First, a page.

Blogs On The London Bombings

Lawrence Moore has a perceptive piece: Let’s Stop Pretending Suicide Bombers Are Cowards.

Maggi Dawn has this prayer from Richard Harries, Bishop of Oxford.

Then there’s this from Tall Skinny Kiwi. I wish I shared his confidence that it was because this nation was doing the will of God. Although in some sense we are, regarding international debt. But was it really a spiritual attack in the light of the G8?

Others can only talk about people who were miraculously protected. Jonny Baker is one who was at home when he should have been in central London. Well, yes, but I’ve heard of at least one known Christian who was killed.

Are we getting over-spiritual and forgetting the timing of the day after the Olympics and the thought that the Games could be disrupted? Is it not more likely due to reasons our nation is already hated, viz a viz Iraq, etc.? Maybe we’ve over-spiritualised the atrocity.

About Dave Faulkner

I'm a British Methodist minister, married with two children. I blog from a moderate evangelical-missional-charismatic perspective, with an interest in the 'missional' approach. My interests include Web 2.0, digital photography, contemporary music and watching football (Tottenham Hotspur) and cricket.

Posted on July 14, 2005, in Current Affairs, Religion and tagged , , , , , , , , , , , , , . Bookmark the permalink. 2 Comments.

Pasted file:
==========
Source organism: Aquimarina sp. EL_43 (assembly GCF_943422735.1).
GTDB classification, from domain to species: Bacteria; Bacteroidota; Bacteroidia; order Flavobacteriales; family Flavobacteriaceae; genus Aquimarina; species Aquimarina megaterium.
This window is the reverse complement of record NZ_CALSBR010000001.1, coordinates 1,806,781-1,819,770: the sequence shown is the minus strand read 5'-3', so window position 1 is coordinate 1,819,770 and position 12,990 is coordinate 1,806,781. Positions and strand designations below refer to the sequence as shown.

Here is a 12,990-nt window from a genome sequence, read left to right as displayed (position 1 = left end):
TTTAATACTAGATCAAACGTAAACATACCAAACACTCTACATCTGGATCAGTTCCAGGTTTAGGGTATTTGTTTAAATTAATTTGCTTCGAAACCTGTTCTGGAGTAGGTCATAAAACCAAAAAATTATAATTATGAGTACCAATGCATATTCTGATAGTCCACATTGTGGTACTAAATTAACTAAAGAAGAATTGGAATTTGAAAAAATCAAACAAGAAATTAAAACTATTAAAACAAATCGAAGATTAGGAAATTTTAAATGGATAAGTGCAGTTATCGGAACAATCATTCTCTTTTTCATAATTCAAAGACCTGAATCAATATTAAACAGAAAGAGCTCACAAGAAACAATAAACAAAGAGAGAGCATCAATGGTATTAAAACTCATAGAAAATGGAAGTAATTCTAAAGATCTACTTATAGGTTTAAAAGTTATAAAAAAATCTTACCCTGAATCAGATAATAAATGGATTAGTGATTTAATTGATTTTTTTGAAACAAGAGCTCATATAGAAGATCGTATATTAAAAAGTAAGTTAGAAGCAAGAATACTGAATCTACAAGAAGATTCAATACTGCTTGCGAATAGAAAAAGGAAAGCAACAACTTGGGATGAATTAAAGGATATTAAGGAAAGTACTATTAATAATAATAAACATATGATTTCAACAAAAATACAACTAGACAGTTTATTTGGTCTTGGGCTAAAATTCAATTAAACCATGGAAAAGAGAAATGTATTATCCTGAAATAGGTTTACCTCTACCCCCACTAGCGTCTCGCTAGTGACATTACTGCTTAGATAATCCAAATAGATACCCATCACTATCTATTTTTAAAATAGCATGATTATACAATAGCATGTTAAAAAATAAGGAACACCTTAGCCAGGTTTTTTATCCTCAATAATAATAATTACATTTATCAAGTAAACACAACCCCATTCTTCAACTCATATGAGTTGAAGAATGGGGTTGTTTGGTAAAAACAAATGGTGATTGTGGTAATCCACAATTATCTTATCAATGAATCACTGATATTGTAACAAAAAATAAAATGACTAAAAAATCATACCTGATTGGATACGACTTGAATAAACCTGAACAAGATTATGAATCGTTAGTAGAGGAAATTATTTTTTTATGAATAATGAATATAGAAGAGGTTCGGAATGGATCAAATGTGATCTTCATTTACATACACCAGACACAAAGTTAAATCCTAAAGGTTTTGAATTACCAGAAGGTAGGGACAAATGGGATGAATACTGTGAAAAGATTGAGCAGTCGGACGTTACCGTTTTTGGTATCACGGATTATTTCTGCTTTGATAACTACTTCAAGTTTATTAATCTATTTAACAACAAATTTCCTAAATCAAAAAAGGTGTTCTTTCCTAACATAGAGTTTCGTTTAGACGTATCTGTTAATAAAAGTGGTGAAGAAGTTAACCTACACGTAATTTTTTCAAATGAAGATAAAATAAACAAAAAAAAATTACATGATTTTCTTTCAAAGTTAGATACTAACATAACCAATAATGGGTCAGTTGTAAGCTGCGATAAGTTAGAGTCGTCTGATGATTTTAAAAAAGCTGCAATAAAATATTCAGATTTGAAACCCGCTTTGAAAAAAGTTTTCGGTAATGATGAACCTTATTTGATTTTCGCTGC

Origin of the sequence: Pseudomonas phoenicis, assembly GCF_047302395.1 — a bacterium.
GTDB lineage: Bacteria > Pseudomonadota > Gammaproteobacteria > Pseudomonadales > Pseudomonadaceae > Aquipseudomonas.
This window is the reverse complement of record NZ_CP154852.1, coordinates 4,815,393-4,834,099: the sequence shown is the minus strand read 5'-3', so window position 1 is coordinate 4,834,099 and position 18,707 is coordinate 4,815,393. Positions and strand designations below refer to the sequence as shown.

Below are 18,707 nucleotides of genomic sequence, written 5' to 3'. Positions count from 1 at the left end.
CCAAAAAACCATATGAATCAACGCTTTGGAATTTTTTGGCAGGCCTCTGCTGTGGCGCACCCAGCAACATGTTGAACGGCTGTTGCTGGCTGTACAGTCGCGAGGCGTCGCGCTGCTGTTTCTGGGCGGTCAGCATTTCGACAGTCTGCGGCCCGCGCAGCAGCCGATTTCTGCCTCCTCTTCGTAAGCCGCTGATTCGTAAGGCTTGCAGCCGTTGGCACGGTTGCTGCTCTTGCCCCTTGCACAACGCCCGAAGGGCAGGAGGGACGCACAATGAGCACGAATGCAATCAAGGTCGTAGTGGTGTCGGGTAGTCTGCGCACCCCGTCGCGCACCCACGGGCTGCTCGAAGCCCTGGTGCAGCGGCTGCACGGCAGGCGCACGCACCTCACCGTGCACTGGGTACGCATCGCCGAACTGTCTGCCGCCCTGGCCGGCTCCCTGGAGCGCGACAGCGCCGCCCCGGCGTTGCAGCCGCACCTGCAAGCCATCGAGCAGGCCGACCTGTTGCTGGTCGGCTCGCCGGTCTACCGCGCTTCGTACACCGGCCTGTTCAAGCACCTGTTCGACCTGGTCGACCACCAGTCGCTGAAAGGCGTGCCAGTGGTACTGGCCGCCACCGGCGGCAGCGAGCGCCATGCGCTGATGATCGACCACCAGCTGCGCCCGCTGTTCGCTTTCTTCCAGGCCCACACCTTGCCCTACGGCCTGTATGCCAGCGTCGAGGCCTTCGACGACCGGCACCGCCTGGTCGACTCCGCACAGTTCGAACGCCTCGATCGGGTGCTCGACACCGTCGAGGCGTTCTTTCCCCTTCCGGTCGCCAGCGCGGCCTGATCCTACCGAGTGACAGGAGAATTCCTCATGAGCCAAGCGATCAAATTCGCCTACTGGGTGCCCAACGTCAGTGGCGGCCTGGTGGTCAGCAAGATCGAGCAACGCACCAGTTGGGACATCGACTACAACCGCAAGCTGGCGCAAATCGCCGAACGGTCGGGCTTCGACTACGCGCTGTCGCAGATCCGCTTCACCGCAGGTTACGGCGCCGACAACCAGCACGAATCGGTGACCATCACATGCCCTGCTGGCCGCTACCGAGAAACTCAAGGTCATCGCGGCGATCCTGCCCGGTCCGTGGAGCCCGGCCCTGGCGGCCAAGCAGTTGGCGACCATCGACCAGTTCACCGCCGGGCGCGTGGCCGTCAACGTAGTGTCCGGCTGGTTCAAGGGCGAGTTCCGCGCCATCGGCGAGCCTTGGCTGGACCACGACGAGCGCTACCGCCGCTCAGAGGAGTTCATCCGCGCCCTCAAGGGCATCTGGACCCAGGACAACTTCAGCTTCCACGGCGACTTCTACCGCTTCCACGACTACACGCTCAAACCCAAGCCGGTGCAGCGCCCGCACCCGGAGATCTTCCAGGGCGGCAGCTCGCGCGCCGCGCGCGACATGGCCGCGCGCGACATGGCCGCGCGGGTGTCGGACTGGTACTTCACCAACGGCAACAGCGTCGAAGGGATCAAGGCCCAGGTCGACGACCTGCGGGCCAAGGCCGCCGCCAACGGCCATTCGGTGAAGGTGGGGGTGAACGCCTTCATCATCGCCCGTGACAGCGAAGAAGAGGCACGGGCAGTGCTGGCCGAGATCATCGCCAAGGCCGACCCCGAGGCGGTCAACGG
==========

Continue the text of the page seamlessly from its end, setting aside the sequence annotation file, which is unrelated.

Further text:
1. Glad you found it helpful. I like the tone of your coverage here, Dave. One of the things that most of us don’t get about injustice in the context of a global village is that we are all already linked in the cycle of violence. Terrorists don’t suddenly involve people (who were previously uninvolved) in violence: they simply change their experience of it. We experience the violence and injustic that spawns terror as something removed from us; as spectators. But we’re all part of the game. Terrorist attacks shift the field of play and involve spectators. That is why the ethical questions are so horrendously complex. And yet, in many ways, they boil down to something absurdly simple: we’re all in this together, which is why the struggle for justice and peace is not only liberation for the oppressed (most important) but, as a result, liberation for all.

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  2. Thanks Lawrence; you might like what I’m just about to post any second now in ‘Blogs On the London Bombings (3)’ from Pete Phillips at postmodernbible.

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